Within the show, you have Van Der Beek’s character will be competing on Dancing With the Stars. How did that come about?
Khan: We were with the cast at NAB and James said, “Do you know what I think would be really funny? If I try to go on Dancing with the Stars.” I was like, “That’s genius.” I pitched it to Dave, took it back to the writers’ room and we thought it was so funny that we made it a season-long arc for him where he gets on the show and then he’s got to meet his partner and prepare. We’re building to the premiere.
Hemingson: He has these setbacks, then he triumphs a little bit and then there is another setback. We wanted it to be like Odysseus, this guy is going to go on a journey. He’s taking it so seriously.
And the fact that DWTS also happens to be an ABC show…
Hemingson: It’s perfect. He’s got this archrival in Dean Cain that’s like percolating animosity that sort of erupts around them in the way that they’re kind of staring each other down.
Khan: They want the same dance partner. We’re having a lot of fun with it.
Any concern about references to DWTS and Dawson’s Creek being dated if this show lives to have a meaningful afterlife?
Hemingson: It’s a little meta in a good way, I think.
Khan: There are certain things that are going to exist in perpetuity and Dancing With the Stars is going to be one of them. Maybe if it was like the first or second season of that show, but it’s not. I didn’t want to do something that if you saw it five years from now you’d be like, “What is that?” We’re definitely keeping that in mind, but having fun with the fact that he is a celebrity.
We’ve seen a comedy resurgence in recent years. What’s driving it?
Khan: I think it’s all cyclical; comedy never goes away, it sort of like the Honey Badger and it burrows down and sleeps; it goes down and it comes back up.
You two first worked together on American Dad, with Seth MacFarlane. What did you take away from that experience when it comes to pushing the envelope?
Khan: I spent six seasons on American Dad, from the beginning until leaving to do this. Seth, Mike Barker and Matt Weitzman, who co-created American Dad with him, were all about pushing the boundaries. I learned a lot from that: Don’t shortchange the funny, really push it. I didn’t want to do what I kept calling a “smile show.” There are a lot of shows where sometimes you’re going to get that, but you should always try for more.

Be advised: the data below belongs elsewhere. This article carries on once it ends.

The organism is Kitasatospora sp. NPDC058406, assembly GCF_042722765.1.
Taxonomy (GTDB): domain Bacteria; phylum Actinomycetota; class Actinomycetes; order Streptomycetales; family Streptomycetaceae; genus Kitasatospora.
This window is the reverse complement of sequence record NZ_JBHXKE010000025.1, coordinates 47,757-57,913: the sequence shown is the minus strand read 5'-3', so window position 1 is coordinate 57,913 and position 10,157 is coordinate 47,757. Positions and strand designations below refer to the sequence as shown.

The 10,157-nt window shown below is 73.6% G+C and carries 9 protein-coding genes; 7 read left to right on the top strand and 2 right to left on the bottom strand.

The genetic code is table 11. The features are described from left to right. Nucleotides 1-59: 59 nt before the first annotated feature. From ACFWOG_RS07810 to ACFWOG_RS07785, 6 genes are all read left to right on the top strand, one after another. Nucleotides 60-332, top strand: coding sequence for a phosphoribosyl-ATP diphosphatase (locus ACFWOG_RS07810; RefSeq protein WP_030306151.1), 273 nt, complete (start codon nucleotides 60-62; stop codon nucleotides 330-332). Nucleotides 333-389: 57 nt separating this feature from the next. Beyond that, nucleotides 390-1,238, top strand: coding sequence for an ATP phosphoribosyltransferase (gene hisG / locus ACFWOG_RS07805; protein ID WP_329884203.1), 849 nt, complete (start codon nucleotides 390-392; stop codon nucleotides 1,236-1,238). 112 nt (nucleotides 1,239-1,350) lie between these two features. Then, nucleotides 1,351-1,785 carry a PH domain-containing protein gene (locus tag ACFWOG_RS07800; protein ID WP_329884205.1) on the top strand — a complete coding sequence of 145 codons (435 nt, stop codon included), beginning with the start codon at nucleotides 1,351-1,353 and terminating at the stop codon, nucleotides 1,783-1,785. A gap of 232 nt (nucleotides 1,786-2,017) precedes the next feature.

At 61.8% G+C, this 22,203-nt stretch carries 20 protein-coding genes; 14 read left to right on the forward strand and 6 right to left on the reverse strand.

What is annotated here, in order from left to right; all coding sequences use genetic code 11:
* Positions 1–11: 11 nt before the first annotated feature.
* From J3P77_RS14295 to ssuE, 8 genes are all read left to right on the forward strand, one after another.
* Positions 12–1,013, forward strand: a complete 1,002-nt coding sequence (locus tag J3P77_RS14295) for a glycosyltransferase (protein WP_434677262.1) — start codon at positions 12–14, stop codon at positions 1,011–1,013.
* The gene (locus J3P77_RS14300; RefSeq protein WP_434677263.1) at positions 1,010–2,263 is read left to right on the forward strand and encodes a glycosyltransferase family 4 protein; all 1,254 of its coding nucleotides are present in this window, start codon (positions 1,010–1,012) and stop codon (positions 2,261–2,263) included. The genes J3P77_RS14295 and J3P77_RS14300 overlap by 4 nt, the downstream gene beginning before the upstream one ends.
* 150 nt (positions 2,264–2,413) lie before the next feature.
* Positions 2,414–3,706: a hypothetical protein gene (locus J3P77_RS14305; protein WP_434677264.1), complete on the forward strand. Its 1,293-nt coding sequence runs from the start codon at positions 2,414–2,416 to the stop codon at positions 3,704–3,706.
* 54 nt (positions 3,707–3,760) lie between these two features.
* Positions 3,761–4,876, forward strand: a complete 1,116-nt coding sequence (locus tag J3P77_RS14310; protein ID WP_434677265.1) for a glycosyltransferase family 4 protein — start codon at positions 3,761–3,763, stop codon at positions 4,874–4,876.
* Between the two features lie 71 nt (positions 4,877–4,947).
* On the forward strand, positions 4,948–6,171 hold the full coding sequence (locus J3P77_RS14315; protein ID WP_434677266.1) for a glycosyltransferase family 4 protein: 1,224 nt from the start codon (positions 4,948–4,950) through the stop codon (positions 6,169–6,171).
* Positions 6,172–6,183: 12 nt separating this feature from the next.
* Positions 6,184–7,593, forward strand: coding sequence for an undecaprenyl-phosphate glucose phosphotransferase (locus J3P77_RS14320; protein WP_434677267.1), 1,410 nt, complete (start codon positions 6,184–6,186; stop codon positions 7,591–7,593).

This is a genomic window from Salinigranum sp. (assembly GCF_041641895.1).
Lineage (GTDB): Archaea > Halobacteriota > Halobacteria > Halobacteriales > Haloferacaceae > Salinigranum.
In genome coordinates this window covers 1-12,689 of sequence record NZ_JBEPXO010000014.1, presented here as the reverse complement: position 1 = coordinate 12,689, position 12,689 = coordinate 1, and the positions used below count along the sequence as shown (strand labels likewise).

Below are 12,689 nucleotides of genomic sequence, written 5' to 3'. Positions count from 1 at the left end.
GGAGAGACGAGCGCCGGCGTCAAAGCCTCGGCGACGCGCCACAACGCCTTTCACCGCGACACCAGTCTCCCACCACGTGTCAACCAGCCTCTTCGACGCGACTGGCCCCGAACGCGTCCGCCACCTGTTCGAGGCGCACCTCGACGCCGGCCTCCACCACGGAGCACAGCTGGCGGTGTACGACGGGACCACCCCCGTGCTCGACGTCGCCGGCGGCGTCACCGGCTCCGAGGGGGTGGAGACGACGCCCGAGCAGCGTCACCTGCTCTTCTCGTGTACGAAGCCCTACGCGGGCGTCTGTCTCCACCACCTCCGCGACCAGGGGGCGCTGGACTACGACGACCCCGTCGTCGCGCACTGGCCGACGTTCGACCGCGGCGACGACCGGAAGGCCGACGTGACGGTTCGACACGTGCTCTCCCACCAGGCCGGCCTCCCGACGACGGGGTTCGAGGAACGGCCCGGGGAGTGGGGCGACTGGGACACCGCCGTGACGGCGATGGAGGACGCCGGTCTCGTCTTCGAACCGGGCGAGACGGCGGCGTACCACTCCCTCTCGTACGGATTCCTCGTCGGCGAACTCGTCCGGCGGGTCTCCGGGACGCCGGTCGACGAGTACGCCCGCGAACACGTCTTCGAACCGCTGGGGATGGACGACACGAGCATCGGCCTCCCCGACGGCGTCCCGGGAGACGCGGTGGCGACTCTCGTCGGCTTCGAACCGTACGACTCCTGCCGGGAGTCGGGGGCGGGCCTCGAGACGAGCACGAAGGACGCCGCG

You can push a lot further in the animated world…
Hemingson: Strangely enough you can because you forgive cartoons since you can shake the Etch-a-Sketch at the end of a cartoon. What Seth did was make funny first and foremost something that was acceptable. Don’t apologize for being funny.
Khan: It’s got to be outrageous and believable at the same time.
Hemingson: That’s our slightly skewed universe, which is like eight degrees off of reality.
Increasingly, you have showrunners are serving both as producer and marketer these days. How much pressure do you feel to be out there promoting the series?
Khan: I’m all about getting the show out there. I want people to know about it and hear about it. There’s a specific tone to the show and I want to make sure that it’s represented in the right way in terms of promotion. But I always think that people are more interested in hearing what the actors have to say. People want to hear from Krysten, James and Dreama.
Hemingson: They’re the pros. Also, I think that tonally it’s a situation where the material has got to speak for itself.
Don’t Trust the B—- in Apt 23 airs Wednesdays at 9:30 p.m. on ABC.
Sign up for THR news straight to your inbox every day
Framing Britney Spears
Michael K. Williams
The Late Show